My musical composition, “Calm Before the Storm,” was inspired by Mark Rothko’s later work (1957-1969). For me, Rothko’s work from this period, particularly his painting, “Black, Red and Black,” possesses a great sense of foreboding and uneasiness, with which I can identify. The feeling of something approaching–dark clouds, depression, alienation–saturates this work, and it is this impending darkness I try to convey musically.
Rothko bares his soul, and also seems to scrutinize our reactions to his painting; he invites us in, but with stipulations to the invitation. In his own words, “A picture lives by companionship, expanding and quickening in the eyes of the sensitive observer. It dies by the same token. It is therefore risky to send it out into the world. How often it must be impaired by the eyes of the unfeeling and the cruelty of the impotent”(Barbara Hess, Abstract Expressionism). On February 25, 1970, at age 66, Mark Rothko was found dead in his Manhattan studio. He had overdosed on barbiturates and slashed an artery in his right arm with a razor blade.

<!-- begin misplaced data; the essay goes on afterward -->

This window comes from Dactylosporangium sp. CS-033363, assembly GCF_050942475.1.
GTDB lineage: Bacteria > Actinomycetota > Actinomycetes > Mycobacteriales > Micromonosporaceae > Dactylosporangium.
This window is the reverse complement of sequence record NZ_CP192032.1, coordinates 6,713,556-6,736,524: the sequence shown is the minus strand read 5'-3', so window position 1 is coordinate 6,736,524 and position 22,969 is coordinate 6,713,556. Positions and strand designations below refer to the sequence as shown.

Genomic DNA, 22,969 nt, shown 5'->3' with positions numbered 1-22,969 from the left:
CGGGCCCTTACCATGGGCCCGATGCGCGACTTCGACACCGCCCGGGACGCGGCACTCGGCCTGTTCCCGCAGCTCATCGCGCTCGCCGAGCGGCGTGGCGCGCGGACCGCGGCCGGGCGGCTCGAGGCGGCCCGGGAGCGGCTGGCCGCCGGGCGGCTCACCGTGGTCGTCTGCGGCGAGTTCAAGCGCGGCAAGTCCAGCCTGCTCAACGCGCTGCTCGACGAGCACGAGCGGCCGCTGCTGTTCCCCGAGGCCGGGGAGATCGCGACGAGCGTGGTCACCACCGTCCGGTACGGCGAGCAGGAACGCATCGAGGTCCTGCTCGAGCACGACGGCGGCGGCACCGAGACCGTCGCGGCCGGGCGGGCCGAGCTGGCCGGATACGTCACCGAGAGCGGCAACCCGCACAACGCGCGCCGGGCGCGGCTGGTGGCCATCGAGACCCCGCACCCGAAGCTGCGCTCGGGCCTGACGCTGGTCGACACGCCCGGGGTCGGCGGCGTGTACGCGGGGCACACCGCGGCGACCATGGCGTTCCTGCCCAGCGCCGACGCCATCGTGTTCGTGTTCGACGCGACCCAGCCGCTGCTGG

For me, Rothko’s later paintings and my composition, “Calm Before the Storm,” are not so much about the storm itself, but the suffocating pull toward the blade.
Robert R. Thurman‘s music has been used in numerous exhibitions and projects including “The Next Tortured Genius,” Monkdogz Urban Art, Chelsea, New York; “Bodies of Sound,” Postcrypt Gallery, Columbia University; “Under The Radar,” Contemporary Urban Center, London; “Stan Brakage Project,” Silent Media, Taos, New Mexico; and “Sound Of IT 3: Works In The Spirit Of John Cage,” Garage 4141, San Diego, CA.